May Adopts Energy Policy Her Predecessor Called “Nuts”

British prime minister Theresa May delivers a news conference together with Carwyn Jones, the first minister of Wales, in Swansea, March 20
British prime minister Theresa May delivers a news conference together with Carwyn Jones, the first minister of Wales, in Swansea, March 20 (The Prime Minister’s Office/Jay Allen)

British prime minister Theresa May has adopted a policy her Conservative predecessor, David Cameron, once described as “nuts”.

When the opposition Labour Party proposed to freeze electricity rates in 2013, Cameron, then the Conservative Party leader, ridiculed it.

Now May has taken it over. Read more

Elect Macron to Move France Forward

Former French economy minister Emmanuel Macron speaks with farmers in Châlons-en-Champagne, September 1, 2016
Former French economy minister Emmanuel Macron speaks with farmers in Châlons-en-Champagne, September 1, 2016 (Facebook)

For once, the French are spoilt for choice.

Their presidential elections used to be a battle for the center between the mainstream left and the mainstream right. Now there are five candidates with a reasonable chance of qualifying for the second voting round in May, including a big-government socialist, a small-government conservative, a nationalist of the left and a nationalist of the right.

Our sympathies lie with the fifth man in the middle: Emmanuel Macron. Comfortable with neither the statist inclinations of the Socialist Party nor the social conservatism of the Republicans, he launched his own progressive movement last year for the rejuvenation of France. It represents the best alternative to the anti-globalism of Jean-Luc Mélenchon and Marine Le Pen. Read more

Don’t Rely on American and British News About Europe

A newspaper stand
A newspaper stand (greenzowie)

If you want to understand what’s going on in continental European politics, don’t rely solely on American and British sources. English-language commentators routinely misread the mood and have a tendency to project their own doubts about the European Union on the people living in it. Read more

Poland’s Opposition to Multispeed Europe Is Ill-Considered

Polish Law and Justice party leaders Jarosław Kaczyński and Beata Szydło attend the opening of an LNG terminal in Świnoujściu, June 18, 2016
Polish Law and Justice party leaders Jarosław Kaczyński and Beata Szydło attend the opening of an LNG terminal in Świnoujściu, June 18, 2016 (PiS)

Poland’s ruling party has come out against a proposal for more flexible integration in Europe that is supported by the leaders of France, Germany, Italy and Spain.

“We cannot accept any announcements of a two-speed Europe,” Jarosław Kaczyński, the head of the conservative Law and Justice party, told the weekly W Sieci.

This would mean either pushing us out of the European Union or downgrading us to an inferior category of members.

This is hyperbole. Read more

Republican Obamacare Replacement Does All the Wrong Things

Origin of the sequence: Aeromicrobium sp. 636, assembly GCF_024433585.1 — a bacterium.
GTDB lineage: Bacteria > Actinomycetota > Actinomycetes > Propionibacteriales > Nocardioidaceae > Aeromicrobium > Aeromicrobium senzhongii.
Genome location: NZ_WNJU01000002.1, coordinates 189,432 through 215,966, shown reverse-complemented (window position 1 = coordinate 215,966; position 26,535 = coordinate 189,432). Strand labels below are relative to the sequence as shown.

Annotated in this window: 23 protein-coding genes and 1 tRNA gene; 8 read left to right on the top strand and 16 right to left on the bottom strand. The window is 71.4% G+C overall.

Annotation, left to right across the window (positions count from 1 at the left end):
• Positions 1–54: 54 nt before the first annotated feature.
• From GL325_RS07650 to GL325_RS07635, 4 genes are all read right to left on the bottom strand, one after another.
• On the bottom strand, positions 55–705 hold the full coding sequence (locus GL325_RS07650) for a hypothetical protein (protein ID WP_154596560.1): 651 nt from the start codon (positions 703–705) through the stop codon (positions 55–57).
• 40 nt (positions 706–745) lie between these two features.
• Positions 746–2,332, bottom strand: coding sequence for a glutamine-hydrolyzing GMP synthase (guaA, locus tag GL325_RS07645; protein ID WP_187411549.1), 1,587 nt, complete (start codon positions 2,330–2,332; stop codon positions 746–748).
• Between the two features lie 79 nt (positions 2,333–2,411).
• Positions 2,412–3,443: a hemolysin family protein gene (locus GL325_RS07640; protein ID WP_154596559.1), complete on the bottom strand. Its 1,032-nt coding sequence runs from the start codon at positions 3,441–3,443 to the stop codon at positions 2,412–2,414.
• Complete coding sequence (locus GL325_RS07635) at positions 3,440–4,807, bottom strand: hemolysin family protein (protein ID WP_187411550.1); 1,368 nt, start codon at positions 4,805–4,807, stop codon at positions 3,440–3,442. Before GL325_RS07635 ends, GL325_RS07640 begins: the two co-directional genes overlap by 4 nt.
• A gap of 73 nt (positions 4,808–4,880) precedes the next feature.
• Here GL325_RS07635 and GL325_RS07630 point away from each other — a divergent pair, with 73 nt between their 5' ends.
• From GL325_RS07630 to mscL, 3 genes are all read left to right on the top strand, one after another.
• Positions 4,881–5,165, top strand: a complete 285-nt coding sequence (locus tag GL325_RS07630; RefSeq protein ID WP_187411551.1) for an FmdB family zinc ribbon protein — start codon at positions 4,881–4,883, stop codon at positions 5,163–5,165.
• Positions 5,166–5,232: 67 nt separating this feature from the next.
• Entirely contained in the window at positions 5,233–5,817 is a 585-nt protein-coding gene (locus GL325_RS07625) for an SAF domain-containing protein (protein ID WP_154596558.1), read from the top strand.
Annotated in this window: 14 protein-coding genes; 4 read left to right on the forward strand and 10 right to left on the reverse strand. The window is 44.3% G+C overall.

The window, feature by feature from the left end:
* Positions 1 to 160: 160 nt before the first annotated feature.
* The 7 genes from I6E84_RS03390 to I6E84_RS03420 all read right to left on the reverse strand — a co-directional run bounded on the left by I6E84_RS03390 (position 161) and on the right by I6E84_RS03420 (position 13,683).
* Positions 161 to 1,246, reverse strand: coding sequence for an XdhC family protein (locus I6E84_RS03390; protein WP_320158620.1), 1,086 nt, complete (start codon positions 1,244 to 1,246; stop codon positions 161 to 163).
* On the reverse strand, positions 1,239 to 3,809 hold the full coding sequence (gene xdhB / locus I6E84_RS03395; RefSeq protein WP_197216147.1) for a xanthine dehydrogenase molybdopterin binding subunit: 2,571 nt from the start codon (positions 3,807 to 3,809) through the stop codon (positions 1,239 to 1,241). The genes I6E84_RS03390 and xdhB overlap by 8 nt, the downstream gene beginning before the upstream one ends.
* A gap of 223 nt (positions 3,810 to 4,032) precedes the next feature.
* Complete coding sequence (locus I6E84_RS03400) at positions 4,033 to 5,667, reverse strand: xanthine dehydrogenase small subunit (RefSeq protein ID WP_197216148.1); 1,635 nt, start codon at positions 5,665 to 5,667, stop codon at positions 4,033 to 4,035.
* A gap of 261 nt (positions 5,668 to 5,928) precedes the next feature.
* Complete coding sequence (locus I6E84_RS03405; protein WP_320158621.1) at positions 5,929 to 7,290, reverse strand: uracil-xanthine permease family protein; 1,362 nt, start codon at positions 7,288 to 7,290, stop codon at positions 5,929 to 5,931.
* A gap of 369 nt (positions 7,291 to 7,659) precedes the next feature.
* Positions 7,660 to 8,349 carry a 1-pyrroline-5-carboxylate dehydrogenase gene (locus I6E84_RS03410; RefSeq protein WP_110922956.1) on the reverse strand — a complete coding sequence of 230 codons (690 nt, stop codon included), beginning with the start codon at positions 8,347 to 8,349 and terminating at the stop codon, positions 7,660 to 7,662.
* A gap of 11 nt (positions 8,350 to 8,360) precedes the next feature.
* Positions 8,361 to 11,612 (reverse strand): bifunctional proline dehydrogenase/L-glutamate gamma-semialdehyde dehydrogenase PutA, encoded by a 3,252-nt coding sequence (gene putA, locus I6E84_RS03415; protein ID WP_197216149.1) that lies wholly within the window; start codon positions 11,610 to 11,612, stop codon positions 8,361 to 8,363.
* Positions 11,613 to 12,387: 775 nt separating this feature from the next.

Republican House speaker Paul Ryan meets with religious leaders in Washington DC, March 2, 2016
Republican House speaker Paul Ryan meets with religious leaders in Washington DC, March 2, 2016 (Bread for the World)

It’s hard to unite health care commentators from the left and the right, but that’s what House Republicans have done with their plan to replace Obamacare.

The left is appalled that Republicans would make health care cheaper for Americans who are well-off and leave those who currently depend on Obamacare in the cold.

The right is disappointed that the plan only eliminates the individual mandate but keeps other parts of Obamacare in place, including the principle of federal subsidies and its insurance plan requirements. Read more

Absence of Obamacare Replacement Exposes Republican Deception

President Donald Trump, House speaker Paul Ryan and Vice President Mike Pence of the United States meet at the Capitol in Washington DC, November 13, 2016
President Donald Trump, House speaker Paul Ryan and Vice President Mike Pence of the United States meet at the Capitol in Washington DC, November 13, 2016 (Facebook/Speaker Paul Ryan)

Something must be seriously wrong if I’m on the same side as Paul Krugman.

The economist writes in The New York Times that it isn’t just Donald Trump who is incompetent but his entire political party that has been faking it for years.

Its leaders’ rhetoric was empty; they have no idea how to turn their slogans into actual legislation, because they’ve never bothered to understand how anything important works.

That last bit is ungenerous. The reality is that Republicans have put politics over policy, but Krugman — unfortunately — isn’t altogether wrong. Read more

Fillon Disqualifies Himself by Smearing Investigators

French Republican leader François Fillon arrives in Brussels for a meeting with other European conservative party leaders, December 15, 2016
French Republican leader François Fillon arrives in Brussels for a meeting with other European conservative party leaders, December 15, 2016 (EPP)

French presidential candidate François Fillon has gone down the same road as Brexiteers in the United Kingdom and Donald Trump in the United States by disparaging the institutions that stand in his way and appealing directly to “the people”.

Fillon, the center-right Republican candidate for the presidential elections in April and May, has dismissed charges that he paid his wife hundreds of thousands of euros over the years for a fictitious job as a “political assassination”.

He alleges that the rule of law “has been systematically violated” in France and that “the notion of innocent until proven guilty has completely disappeared.” Read more